What is the biomechanical motion to draw a straight vertical line?
To draw a straight horizontal line I basically pin my elbow and then move across the page from left to right. Easy. I can hit my marks consistently and everything is good.
Vertical lines however I really struggle with.
What is the arm and wrist movement I should be striving for to get better straight vertical lines?
There's one trick about motion for drawing straight vertical lines which makes it easier:
- the drawing tool should be leaned on your ring finger and rests on the recces between your thumb and index finger while supported by middle finger and blocked with the thumb; the pinky is supporting the ring finger and index finger is not used at all. The palm top is slightly rotated to the down, so your hand is more "horizontal" (or rather top of the palm is a bit tilted tilted to the surface you draw on).
And there are a bit different mechanics for short and long straight lines:
- for short ones (not more than few centimeters) you use only the finger simultaneous movement, a bending moment into the palm. no wrist, no elbow no shoulder. Quick moves, hand a little suspended in the air or based on a surface (better for beginnings)
- for long lines: you have absolutely stiff wrist and fingers, the main movement is in your elbow and shoulder and must be paralel - if you are a person who keeps the arm close to the body it will be mostly the shoulder, if you are a "sweepy" drawer it will be mostly the elbow. In both cases avoid slow moves, but you'll see they are much slower than in the short line method.
Keeping the whole arm stiff will help in drawing clean lines. You should not rotate the paper or your torso to make it easier - it's a bad sloppy habit that would not help you in the future and the one that should be blamed for the misshapen and lopsided lines after you get used to it.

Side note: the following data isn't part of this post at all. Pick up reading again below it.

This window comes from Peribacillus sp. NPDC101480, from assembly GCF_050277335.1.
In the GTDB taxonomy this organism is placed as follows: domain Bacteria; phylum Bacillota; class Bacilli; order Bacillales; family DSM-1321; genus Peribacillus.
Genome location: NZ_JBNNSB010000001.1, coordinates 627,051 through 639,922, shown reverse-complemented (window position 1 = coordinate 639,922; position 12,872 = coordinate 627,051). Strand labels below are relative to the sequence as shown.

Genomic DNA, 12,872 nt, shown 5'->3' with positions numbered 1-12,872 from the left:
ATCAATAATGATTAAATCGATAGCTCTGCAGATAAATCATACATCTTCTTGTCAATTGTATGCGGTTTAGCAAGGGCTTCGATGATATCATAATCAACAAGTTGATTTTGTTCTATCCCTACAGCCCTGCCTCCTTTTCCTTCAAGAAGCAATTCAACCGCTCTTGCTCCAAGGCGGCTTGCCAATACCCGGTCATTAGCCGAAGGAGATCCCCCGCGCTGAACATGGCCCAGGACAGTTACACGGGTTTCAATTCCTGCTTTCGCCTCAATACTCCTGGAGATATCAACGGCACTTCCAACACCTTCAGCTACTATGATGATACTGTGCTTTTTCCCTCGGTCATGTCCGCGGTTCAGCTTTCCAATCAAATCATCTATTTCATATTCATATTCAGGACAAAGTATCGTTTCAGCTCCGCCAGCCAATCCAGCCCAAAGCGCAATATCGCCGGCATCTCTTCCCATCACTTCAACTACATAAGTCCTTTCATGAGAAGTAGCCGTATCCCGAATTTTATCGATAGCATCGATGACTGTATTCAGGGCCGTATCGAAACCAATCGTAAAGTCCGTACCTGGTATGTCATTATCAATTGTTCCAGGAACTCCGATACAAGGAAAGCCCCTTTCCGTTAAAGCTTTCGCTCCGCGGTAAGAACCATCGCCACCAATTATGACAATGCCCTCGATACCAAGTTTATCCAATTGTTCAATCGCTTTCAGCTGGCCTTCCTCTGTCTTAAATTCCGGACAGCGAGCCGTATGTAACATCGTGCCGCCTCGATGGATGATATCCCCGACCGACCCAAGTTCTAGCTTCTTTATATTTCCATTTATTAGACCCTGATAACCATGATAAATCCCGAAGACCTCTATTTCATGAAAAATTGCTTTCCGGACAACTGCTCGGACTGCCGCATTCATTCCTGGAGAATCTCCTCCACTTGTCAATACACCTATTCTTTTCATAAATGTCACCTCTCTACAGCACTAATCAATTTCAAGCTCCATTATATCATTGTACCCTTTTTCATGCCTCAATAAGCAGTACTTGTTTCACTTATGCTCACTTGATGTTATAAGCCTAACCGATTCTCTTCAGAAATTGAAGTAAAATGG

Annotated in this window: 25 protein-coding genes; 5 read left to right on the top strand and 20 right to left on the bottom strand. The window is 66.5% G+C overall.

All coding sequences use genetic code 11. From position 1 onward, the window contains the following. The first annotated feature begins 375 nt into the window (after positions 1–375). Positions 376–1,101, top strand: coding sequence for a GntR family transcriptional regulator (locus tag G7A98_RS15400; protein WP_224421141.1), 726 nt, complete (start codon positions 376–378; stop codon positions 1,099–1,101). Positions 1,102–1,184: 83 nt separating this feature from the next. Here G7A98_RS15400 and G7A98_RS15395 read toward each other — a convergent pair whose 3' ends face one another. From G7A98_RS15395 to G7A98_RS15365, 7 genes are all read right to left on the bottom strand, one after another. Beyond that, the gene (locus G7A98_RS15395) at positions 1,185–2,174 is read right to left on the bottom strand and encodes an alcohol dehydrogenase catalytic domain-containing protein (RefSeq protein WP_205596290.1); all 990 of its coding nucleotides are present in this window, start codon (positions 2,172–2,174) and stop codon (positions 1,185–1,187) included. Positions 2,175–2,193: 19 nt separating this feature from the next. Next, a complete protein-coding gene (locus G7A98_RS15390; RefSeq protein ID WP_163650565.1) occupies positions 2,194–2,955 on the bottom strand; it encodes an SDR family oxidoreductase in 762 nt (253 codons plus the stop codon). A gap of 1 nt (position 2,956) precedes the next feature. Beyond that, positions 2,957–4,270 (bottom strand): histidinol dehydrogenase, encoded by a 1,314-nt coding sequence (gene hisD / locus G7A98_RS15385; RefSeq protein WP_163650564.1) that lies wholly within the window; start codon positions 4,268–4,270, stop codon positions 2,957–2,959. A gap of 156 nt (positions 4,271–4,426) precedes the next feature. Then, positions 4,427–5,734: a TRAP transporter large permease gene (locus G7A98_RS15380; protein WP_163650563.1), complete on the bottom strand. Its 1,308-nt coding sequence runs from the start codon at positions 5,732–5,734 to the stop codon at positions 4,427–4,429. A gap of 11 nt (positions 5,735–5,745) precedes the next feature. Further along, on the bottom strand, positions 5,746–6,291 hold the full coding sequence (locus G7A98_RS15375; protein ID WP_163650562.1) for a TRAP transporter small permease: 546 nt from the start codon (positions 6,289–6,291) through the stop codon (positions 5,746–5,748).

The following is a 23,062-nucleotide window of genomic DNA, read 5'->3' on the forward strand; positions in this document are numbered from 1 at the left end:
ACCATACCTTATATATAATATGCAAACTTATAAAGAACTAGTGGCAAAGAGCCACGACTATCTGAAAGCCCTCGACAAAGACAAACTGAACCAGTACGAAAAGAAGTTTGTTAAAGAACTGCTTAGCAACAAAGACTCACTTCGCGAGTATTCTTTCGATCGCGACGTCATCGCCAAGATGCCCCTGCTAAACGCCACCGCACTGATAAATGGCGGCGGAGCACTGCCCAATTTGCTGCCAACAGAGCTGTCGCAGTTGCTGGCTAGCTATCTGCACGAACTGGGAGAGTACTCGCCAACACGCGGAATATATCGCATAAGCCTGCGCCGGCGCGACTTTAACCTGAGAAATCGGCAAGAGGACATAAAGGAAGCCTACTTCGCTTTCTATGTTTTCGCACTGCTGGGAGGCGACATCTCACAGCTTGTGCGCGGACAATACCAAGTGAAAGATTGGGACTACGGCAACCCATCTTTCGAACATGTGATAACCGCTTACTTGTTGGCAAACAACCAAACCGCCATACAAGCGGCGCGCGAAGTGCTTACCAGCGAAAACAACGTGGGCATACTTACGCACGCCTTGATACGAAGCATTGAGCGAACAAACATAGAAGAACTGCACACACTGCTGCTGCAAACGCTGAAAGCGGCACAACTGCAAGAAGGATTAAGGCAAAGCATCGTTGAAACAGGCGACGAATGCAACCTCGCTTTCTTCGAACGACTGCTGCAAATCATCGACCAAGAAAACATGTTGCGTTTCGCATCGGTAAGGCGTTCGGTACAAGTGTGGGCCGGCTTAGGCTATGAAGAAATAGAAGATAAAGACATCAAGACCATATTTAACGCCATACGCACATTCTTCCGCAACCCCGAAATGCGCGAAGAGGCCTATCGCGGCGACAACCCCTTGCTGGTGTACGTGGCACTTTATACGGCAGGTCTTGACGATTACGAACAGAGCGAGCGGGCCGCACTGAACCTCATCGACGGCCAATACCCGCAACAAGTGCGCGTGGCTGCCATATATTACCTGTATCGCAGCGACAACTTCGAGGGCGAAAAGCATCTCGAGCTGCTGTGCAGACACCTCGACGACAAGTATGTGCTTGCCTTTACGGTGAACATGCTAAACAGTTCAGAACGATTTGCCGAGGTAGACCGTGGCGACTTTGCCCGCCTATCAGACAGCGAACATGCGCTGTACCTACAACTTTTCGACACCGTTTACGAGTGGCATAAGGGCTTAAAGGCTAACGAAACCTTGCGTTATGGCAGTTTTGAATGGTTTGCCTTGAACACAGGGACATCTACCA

For the long lines: Keep practicing a simple exercise - for few minutes draw straight lines again and again in one direction, first the vertical or horizontal ones, then switch the angle and/or direction, and so on - a whole bunch of different angles with lots of lines; change angle/direction after you feel comfortable and steady for a moment or two with one. You should use the whole sheet of paper (the best would be sth like ISO A2 format). Repeat this exercice multiple times and you'll feel the difference. It's actually a very basic and popular exercise for beginners in the drawing courses for architecture exams (at least where I live). It's not only for vertical lines, but for straight lines and directional drawing in general, but improves the vertical lines the most.
If you struggle, don't do it. Rotate your paper instead. Draw all your lines at an angle you are comfortable with. I draw all my lines at roughly the same angle. I remember it being difficult doing this when I started, especially when working with a lot of line work, but it becomes second nature.
A few pointers for drawing straight lines in general:
- Don't use your wrist. Use your whole arm (from the elbow is OK, from the shoulder is better).
- Draw your lines at an angle that is comfortable to you. This is probably not going to be at 90 degree angles. Probably closer to 60, but whatever works for you.
- Push lines and Pull curves. Your wrist will naturally curve when drawing towards yourself, so use that when drawing curves, and do the opposite when drawing lines. Lock your wrist and draw away from yourself. (not everyone agrees on this one)
- Draw between points and focus on the end point. Don't look at the line you're drawing, just focus on the point you're drawing to.
- Draw in one fluid motion. Don't hesitate and don't stop to correct a mistake, commit and draw your line in one continuous and steady motion.
- Practice. Draw two dots and draw a line connecting them. Do this a few hundred thousand times and it becomes second nature. It's a good idea to do this a few times just before you start drawing.
Or use a ruler.